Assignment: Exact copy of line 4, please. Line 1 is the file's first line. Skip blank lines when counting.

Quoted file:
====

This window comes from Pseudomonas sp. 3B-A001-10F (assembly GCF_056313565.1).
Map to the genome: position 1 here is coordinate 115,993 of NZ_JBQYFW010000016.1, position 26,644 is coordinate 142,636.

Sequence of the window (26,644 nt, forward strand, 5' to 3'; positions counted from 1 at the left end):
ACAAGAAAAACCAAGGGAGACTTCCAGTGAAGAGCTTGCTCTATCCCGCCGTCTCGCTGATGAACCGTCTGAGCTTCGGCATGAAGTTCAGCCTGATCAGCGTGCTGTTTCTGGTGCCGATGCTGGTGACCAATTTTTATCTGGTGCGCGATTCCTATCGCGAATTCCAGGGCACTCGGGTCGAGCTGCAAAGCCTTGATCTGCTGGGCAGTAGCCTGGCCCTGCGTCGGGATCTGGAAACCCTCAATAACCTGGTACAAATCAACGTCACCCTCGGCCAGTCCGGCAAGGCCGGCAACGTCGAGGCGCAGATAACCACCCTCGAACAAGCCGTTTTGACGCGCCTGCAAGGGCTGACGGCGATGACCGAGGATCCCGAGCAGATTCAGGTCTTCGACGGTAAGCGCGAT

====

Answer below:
ACAAGAAAAACCAAGGGAGACTTCCAGTGAAGAGCTTGCTCTATCCCGCCGTCTCGCTGATGAACCGTCTGAGCTTCGGCATGAAGTTCAGCCTGATCAGCGTGCTGTTTCTGGTGCCGATGCTGGTGACCAATTTTTATCTGGTGCGCGATTCCTATCGCGAATTCCAGGGCACTCGGGTCGAGCTGCAAAGCCTTGATCTGCTGGGCAGTAGCCTGGCCCTGCGTCGGGATCTGGAAACCCTCAATAACCTGGTACAAATCAACGTCACCCTCGGCCAGTCCGGCAAGGCCGGCAACGTCGAGGCGCAGATAACCACCCTCGAACAAGCCGTTTTGACGCGCCTGCAAGGGCTGACGGCGATGACCGAGGATCCCGAGCAGATTCAGGTCTTCGACGGTAAGCGCGAT